Robotics/Components/Actuation Devices/Piezoelectric Actuators
Piezoelectric actuators are actuators that take advantage of the piezoelectric effect found in certain materials.
Piezoelectric Effect[edit | edit source]
Certain materials have a characteristic of generating an electric potential when compressed or expanded. The amount of potential across the surface is determined by the force of displacement.
Because an electric potential is created from a change in volume, a change in temperature also has the ability of generating an electric potential.
The piezoelectric effect also has an inverse effect. When a voltage is applied to a material with piezoelectric properties, the material expands or contracts depending on the polarity of the voltage applied. The inverse piezoelectric effect is the basis of piezoelectric motors.
Materials with the Piezoelectric properties[edit | edit source]
Piezoelectricity naturally occurs in symmetrical crystals. Piezoelectric materials can also be manufactored as ceramics.
- Barium Titanate
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More Materials can be found by going here, and filtering for the piezoelectric category.
Piezoelectric Actuators[edit | edit source]
The ability to change shape when a voltage is applied can be used to displace objects. This basically allows electrical energy to be converted to mechanical energy. This can be used to rotate motors or even
Piezoelectric Motors[edit | edit source]
Linear[edit | edit source]
The concept behind a linear piezo motor is layering a stack of piezoelectric discs that will push on each other and eventually push on a surface at an angle which will propel the object forward. The distance the propeller pushes is limited, but the frequency can be very rapid. The input voltage can change the output speed and allows a great amount of accurate movements. The force exerted is minimal and lessens the worry of breaking smaller objects.
Rotary[edit | edit source]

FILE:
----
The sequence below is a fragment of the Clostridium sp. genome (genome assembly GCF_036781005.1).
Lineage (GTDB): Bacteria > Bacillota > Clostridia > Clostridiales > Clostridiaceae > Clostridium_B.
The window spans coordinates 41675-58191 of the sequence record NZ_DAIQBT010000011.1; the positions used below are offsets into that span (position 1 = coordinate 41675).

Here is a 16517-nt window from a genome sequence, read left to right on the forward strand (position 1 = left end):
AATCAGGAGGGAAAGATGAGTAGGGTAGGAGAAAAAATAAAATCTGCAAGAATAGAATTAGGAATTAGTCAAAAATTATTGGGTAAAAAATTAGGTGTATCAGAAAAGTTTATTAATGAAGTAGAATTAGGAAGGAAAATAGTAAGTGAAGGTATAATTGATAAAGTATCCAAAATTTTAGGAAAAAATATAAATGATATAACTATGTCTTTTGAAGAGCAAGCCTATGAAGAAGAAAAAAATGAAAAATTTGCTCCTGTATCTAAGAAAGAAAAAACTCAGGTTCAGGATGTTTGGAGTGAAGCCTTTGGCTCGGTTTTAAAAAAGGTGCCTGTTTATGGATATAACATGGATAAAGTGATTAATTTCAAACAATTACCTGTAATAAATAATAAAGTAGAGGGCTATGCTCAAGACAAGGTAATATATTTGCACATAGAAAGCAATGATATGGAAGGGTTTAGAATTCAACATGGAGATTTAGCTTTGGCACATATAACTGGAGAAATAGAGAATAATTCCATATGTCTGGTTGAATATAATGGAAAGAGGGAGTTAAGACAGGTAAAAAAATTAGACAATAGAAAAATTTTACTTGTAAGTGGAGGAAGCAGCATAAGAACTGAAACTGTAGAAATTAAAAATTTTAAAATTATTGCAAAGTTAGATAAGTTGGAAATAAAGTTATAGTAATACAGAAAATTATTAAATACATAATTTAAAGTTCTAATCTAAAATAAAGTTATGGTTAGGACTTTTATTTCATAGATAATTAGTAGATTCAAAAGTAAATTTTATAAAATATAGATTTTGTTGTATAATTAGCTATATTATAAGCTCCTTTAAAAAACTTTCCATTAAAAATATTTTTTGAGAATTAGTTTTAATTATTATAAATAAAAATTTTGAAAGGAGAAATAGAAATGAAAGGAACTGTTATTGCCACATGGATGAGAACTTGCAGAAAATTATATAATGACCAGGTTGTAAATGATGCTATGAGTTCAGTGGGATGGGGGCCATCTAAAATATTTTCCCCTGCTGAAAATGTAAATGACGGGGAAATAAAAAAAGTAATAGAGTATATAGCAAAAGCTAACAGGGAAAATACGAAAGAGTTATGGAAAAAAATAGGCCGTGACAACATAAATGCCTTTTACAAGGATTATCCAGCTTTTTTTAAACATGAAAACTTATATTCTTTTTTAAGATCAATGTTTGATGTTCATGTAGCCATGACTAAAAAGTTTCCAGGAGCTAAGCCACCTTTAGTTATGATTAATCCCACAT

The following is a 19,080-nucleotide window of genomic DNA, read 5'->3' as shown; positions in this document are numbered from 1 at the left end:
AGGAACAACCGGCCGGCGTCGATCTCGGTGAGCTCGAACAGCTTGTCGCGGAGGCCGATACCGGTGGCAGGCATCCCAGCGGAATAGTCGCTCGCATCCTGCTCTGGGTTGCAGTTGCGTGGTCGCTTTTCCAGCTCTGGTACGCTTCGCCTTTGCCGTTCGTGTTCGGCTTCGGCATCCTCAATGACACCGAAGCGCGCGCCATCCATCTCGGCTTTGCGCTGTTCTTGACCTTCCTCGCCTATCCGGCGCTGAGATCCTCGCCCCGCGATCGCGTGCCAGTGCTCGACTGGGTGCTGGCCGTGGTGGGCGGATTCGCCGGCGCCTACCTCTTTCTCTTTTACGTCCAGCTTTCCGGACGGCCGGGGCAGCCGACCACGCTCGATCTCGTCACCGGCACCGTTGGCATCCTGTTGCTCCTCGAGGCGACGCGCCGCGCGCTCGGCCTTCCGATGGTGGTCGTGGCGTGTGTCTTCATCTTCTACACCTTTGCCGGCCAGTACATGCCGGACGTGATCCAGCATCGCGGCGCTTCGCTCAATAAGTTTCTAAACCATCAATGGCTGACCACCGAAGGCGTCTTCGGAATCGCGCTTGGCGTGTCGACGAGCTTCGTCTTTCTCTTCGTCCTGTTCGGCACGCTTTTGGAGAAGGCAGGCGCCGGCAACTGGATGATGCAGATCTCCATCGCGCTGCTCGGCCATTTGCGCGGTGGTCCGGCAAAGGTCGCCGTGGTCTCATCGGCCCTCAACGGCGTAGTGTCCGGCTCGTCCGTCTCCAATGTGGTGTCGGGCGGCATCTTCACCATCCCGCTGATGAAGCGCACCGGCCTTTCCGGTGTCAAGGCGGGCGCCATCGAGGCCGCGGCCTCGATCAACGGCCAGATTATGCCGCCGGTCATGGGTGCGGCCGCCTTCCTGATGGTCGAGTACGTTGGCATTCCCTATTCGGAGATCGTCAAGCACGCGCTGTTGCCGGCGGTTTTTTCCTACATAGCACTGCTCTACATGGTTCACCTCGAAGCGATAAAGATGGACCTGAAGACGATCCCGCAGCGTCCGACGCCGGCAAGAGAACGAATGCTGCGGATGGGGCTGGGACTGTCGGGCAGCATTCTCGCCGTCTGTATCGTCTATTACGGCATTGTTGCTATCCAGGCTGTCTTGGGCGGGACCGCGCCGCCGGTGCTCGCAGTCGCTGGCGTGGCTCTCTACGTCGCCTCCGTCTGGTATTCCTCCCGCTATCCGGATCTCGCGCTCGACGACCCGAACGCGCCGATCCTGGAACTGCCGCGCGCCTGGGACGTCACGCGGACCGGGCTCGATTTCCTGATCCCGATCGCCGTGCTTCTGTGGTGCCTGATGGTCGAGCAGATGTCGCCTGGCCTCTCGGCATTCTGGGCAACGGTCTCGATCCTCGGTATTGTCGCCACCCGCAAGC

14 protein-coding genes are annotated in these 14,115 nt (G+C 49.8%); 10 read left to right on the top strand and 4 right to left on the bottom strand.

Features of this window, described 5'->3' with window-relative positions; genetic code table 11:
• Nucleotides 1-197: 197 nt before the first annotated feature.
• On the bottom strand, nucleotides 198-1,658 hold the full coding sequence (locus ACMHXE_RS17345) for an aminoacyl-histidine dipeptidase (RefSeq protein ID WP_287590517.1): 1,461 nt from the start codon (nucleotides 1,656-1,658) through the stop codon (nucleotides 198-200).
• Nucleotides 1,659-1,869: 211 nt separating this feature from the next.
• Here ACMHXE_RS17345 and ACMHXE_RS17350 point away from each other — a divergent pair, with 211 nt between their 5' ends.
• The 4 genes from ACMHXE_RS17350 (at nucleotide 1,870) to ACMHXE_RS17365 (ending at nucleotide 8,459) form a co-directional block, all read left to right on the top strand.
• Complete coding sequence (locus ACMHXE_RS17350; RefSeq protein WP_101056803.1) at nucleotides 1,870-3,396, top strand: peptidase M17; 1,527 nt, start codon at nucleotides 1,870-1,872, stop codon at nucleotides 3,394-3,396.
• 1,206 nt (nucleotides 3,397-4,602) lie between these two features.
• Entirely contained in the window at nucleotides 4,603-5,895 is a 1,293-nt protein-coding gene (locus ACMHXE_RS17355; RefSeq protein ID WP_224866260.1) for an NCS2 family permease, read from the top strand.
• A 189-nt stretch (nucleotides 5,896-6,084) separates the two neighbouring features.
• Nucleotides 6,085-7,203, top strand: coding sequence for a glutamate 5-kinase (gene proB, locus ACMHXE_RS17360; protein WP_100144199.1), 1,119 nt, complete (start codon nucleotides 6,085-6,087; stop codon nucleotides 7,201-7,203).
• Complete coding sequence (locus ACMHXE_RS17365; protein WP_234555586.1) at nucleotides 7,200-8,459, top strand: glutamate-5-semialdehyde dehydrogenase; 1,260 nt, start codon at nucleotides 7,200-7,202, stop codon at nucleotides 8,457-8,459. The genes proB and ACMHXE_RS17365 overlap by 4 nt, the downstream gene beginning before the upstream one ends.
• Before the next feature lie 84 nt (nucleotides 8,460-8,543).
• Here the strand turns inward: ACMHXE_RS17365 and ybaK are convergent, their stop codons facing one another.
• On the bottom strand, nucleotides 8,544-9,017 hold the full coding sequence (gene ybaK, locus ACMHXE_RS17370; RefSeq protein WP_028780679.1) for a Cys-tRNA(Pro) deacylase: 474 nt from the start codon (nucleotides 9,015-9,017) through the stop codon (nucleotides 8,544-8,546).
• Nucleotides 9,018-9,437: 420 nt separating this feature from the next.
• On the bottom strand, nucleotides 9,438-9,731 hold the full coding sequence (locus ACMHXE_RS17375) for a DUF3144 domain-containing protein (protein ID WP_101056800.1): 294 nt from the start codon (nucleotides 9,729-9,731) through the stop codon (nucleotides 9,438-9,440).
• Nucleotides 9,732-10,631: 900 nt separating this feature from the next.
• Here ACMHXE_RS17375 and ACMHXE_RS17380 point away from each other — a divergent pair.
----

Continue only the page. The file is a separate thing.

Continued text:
A rotary motor can work in the same fashion as the linear motor, except when you apply this concept at a much steeper angle to an axle, the linear motion is turned into a rotational motion. Two of these linear motors applied on both sides of a disc in the same direction can spin the disc. This is the same concept in a pitching machine used to sling baseballs.
Stepper[edit | edit source]
Using a piezoelectric material for a stepper motor can give you better precision due to the short distances involved. By placing piezoelectric motors in oppposing directions operating at frequencies that are slightly out-of-phase, the rotation is slight between the time when piezoelectric motors have the disc in a “hold” state. The slight movements and rapid response allow the rotation to be precise.
Squiggle Motor[edit | edit source]
New Scale Technologies has taken this concept and applied it to a nut and bolt to create a type of screwing effect. The vibrations caused by the piezoelectric material cause the nut to exhibit a “hula hoop” effect to the threads, moving the screw up or downward depending on polarity. This can be used to push an object on a small scale very accurately.
Robotics Applications[edit | edit source]
Piezoelectric motors have the benefit of being very precise at very fast frequencies. They can also operate on a very small scale allowing robots to become smaller. Piezoelectric motors have the benefit of being able to exert a large displacement with a low driving voltage. Another benefit is the minimal amount of EMI/RFI noise created.
They can be wired in such a way to be sensors as well. They can be used to determine the number of rotations, or if there is a force being exerted against a surface.
References[edit | edit source]
- ^ CRC and IEEE Press. The Electrical Engineering Handbook, 2nd Ed. Ed. Richard C. Dorf. CRC Press, 1997. Pg 1280.
- ^ “Piezoelectric Actuator.” electronics-manufacturers.com. 21 October 2008.
- Stutts, Dr. Daniel. Piezoelectric Motor Research. 21 October 2008.
- Cook, Gordon. "An Introduction to Piezoelectric Motors." Sensors. 01 December 2001. 21 October 2008.
- ^ "Squiggle Motors." New Scale Technologies. 21 October 2008.